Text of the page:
Christian Nondualism is a mysticism that does not try to escape from the world. Instead, it seeks to fully experience the world, in both a theoretical and a pre-theoretical way, from out of our nondual center or heart. It seeks a nondual perspective for understanding the nature of our selfhood, of our relation to God, of our relation to others, and our relation to the world. In my books and on this blog, I compare this with other traditions, both eastern and western, and to understand what the specific dualisms are that each tradition seeks to overcome, such as the dualism between body and soul. Click on the menu above for details on my books and for access to published papers on these and other topics.
I have posted a new article
Review of Jonathan Chaplin: Herman Dooyeweerd: Christian Philosopher of State and Civil Society
Jonathan Chaplin’s analysis of Dooyeweerd’s philosophy is helpful in discussing (1) the state’s role in harmonizing and protecting individual and communal interests within various societal spheres and (2) Dooyeweerd’s ideas of public justice and public interest, which he uses to justify state intervention in other societal organizations. But Chaplin continues a conservative reading of Dooyeweerd. This is due to (a) his misunderstanding of the ideas of individuality structures and enkapsis (b) his misunderstanding of enkaptic relations among institutions, natural communities, organized communities and free associations, (c) a consequent incorrect distinction between internal and external functions of the state and (d) an inadequate discussion of the idea of human rights. Dooyeweerd’s use of enkapsis allows him to develop a view of societal sphere sovereignty very different from that of Abraham Kuyper, and one that allows the intervention of the state in other societal organizations because there is a one-way enkaptic relationship.
I have posted a new article,
The Complicity of Reformational Philosophy with the Politics of the Religious Right
Many writers claim to follow reformational principles, but have used these principles in very regressive and reactionary ways to support and to promote the political ideas of the religious right. They have used ideas of religious presuppositionalism, worldview and religious antithesis to argue that those who do not share their own worldview do not know the true facts. They have misused the idea of sphere sovereignty to argue for the minimal state. And they have rejected the idea of human rights and have discriminated against others. This complicity with right wing politics has become clearly evident in their support for the policies of President Trump.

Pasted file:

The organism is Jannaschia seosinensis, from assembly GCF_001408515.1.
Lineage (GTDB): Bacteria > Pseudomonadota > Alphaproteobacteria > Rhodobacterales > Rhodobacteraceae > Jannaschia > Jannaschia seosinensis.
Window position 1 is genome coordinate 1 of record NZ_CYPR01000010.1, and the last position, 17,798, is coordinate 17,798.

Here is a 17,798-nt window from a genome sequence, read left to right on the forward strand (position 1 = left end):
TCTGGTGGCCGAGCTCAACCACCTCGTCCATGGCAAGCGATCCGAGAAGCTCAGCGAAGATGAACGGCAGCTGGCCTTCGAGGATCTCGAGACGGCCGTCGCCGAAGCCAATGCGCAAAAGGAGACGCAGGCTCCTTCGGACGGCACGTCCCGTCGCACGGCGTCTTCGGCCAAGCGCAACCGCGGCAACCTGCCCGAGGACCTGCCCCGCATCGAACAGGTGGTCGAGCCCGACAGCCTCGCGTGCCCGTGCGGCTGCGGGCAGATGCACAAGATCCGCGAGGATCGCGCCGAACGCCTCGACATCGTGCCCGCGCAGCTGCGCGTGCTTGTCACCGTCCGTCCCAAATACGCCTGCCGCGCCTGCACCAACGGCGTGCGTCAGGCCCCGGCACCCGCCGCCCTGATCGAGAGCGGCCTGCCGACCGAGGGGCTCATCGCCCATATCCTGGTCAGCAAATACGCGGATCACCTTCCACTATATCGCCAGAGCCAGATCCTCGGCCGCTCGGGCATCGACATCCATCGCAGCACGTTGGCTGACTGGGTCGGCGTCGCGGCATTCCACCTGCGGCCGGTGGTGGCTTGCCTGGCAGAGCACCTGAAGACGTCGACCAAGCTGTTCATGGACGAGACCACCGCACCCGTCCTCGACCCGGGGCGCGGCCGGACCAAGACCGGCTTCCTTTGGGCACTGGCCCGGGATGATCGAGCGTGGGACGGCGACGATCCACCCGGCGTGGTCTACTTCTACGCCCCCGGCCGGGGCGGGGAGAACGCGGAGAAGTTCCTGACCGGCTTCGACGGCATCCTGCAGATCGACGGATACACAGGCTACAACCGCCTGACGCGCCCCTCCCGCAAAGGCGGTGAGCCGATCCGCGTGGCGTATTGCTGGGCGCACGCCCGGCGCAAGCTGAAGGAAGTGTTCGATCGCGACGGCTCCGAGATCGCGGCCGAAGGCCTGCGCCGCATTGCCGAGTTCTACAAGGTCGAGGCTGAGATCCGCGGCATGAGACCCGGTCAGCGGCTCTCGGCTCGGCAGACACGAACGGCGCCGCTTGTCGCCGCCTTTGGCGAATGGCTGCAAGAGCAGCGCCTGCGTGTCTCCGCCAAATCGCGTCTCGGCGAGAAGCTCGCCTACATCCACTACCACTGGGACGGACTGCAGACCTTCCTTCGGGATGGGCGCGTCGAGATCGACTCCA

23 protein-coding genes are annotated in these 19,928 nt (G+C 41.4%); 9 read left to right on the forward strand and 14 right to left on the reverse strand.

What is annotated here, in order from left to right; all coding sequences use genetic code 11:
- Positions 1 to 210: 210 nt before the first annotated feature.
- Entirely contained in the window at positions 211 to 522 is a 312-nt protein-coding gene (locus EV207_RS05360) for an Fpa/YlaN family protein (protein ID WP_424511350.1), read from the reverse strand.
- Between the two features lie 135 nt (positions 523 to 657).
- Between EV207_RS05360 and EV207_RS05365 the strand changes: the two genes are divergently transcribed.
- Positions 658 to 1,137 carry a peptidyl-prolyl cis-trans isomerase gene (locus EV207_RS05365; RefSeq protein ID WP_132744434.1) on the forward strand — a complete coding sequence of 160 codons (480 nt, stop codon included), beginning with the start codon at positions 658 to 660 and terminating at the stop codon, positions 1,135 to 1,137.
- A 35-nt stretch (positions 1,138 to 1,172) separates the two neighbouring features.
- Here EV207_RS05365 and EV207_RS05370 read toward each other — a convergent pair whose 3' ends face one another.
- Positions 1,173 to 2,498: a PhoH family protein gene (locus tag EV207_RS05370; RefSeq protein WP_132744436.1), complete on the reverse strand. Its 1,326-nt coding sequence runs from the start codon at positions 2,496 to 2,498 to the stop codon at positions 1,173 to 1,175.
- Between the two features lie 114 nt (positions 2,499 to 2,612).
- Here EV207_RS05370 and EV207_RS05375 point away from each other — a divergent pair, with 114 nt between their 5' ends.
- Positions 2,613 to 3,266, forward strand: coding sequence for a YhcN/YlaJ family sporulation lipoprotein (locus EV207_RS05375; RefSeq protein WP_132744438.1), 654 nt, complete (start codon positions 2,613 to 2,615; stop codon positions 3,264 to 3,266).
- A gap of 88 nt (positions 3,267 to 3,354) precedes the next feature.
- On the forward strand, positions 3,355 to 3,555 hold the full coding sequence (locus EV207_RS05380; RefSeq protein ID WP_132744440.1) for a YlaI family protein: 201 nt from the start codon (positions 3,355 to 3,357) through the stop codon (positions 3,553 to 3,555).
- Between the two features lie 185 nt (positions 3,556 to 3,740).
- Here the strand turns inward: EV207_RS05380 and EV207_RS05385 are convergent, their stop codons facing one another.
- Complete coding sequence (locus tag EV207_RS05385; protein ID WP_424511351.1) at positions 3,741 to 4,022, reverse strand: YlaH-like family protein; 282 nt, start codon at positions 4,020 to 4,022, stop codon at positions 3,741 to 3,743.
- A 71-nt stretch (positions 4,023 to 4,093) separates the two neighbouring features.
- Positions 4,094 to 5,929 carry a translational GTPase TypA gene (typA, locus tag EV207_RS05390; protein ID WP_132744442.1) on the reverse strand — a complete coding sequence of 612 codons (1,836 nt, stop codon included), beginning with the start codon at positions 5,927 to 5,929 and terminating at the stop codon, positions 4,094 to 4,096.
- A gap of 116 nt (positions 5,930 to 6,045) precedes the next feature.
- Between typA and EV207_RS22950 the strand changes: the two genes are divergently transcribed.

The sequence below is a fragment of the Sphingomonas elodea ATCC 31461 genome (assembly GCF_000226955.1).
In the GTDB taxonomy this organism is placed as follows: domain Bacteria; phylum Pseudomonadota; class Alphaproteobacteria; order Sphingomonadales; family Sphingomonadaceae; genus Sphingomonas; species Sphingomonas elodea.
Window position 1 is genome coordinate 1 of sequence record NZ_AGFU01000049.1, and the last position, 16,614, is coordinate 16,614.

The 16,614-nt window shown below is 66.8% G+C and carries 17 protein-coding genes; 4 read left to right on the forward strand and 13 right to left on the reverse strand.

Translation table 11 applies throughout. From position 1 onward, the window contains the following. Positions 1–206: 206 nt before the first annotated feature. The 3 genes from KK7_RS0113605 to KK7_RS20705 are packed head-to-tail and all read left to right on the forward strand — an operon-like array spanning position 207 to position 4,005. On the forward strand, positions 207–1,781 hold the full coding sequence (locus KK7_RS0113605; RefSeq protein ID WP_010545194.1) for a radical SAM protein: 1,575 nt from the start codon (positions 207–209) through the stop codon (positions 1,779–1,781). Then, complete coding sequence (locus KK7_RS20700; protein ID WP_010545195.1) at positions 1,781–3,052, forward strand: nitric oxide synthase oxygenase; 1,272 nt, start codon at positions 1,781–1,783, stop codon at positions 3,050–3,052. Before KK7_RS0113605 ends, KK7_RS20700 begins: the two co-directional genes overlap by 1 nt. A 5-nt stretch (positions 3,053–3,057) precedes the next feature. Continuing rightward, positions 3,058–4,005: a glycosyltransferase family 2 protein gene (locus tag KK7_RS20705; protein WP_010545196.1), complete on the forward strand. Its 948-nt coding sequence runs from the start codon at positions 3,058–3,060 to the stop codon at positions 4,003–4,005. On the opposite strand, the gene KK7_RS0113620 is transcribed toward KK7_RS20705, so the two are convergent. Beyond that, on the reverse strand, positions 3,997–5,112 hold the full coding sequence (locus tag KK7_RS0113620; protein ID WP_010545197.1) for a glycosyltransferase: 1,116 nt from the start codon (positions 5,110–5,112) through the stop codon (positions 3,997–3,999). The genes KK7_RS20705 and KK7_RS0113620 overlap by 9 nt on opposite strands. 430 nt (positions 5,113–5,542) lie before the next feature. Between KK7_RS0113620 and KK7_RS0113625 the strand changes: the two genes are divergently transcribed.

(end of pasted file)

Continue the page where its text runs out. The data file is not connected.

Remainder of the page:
The Journal of Hindu-Christian Studies has permitted me to place its reviews of my books on this website:
RamanaReview: This is a review of my book Ramana Maharshi: Interpretations of his Enlightenment (Calgary: Aevum Books, 2015)
AbhishiktanandaReview: This is a review of my book Abhishiktananda (Henri Le Saux): Christian Nondualism and Hindu Advaita (Calgary: Aevum Books, 2015)
My recent article, “New Research on Groen van Prinsterer and the Idea of Sphere Sovereignty,” overturns many of the accepted ideas in reformational philosophy. The article has been accepted for publication by Philosophia Reformata, but will not be published until 2019 0r 2020. Here is the pre-peer-review version of the article, which I am permitted to self-archive on my website at any time.
The final peer-reviewed version, which will be published in future, is even stronger in its conclusions than the article as archived here. Perhaps the most important addition to the final article is the discussion of how sphere sovereignty is not based on the idea that God’s reign extends to every area of life. It is true that Calvinism valued secular work, as opposed to a spiritualistic flight from temporal life. This has been shown by Max Weber in his influential work The Protestant Ethic and the Spirit of Capitalism (1930, originally published 1905). But the idea of a vocation in a secular sphere does not give any basis for the sovereignty of one sphere vis à vis another sphere. Nor does this idea of vocation delineate the spheres in the same way as does the idea of sphere sovereignty. The idea of sphere sovereignty has its source in non-Calvinistic ideas.
My article “Sophia, Androgyny and the Feminine in Franz von Baader’s Christian Theosophy” has been published in “Adyan/Religions”, a bilingual Arabic/English journal based in Doha, in its issue devoted to the topic “Women and the Feminine in World Religions.” Click on the link for the online copy of this journal.
Baader’s view of humanity’s original androgyny is a good counterweight to the early church’s wrongheaded emphasis on asceticism and denial of female sexuality. Baader’s “40 Propositions Taken from a Religious Philosophy of Love” celebrates the ecstasy of sex. It is not quite Christian tantra, but it does provide the basis for a positive appreciation of marriage. His views on the inner feminine and masculine also anticipate Jung by almost a century. But of course Jung read Baader.
The Reformed theologian J.H. Gunning, Jr. adopted Baader’s views, and regarded Jesus as having been androgynous. Abraham Kuyper followed many ideas of Gunning and Baader, but disagreed on this point. Dooyeweerd was silent on this and most other theological issues.